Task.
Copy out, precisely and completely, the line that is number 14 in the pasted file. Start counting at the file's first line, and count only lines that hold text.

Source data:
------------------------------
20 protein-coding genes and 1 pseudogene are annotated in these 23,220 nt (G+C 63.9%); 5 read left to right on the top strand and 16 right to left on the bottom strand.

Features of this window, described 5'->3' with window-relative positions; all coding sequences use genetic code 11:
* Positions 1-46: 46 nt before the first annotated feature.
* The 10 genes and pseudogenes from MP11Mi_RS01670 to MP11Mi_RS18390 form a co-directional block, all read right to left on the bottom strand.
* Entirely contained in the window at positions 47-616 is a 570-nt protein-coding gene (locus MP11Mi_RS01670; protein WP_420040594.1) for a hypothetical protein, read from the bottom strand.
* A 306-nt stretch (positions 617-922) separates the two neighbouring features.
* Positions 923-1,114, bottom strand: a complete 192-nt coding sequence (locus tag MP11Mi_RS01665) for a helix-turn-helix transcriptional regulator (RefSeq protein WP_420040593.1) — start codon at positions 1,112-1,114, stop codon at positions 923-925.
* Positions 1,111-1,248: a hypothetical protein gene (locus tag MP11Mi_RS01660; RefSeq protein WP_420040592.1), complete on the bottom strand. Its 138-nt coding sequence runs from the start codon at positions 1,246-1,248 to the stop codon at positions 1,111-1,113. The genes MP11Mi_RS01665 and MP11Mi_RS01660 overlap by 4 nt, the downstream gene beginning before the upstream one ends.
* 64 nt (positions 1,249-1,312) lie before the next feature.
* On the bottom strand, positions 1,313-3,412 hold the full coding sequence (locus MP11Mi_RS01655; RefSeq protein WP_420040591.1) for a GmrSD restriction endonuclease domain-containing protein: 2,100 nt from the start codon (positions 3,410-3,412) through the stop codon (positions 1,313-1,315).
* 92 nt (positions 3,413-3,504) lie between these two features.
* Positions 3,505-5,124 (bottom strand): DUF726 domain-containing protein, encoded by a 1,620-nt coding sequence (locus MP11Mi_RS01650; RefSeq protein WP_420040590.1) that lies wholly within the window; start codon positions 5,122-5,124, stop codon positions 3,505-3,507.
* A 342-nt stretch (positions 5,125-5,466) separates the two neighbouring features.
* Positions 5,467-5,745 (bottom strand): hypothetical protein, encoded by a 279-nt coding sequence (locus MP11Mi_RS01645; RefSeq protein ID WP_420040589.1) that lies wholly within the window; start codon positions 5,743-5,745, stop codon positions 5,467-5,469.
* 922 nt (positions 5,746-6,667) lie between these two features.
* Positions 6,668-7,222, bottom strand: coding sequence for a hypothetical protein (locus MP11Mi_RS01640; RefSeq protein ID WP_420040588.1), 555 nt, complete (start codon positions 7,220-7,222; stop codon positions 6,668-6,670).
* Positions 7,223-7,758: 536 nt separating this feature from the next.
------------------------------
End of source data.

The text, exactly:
* Positions 5,467-5,745 (bottom strand): hypothetical protein, encoded by a 279-nt coding sequence (locus MP11Mi_RS01645; RefSeq protein ID WP_420040589.1) that lies wholly within the window; start codon positions 5,743-5,745, stop codon positions 5,467-5,469.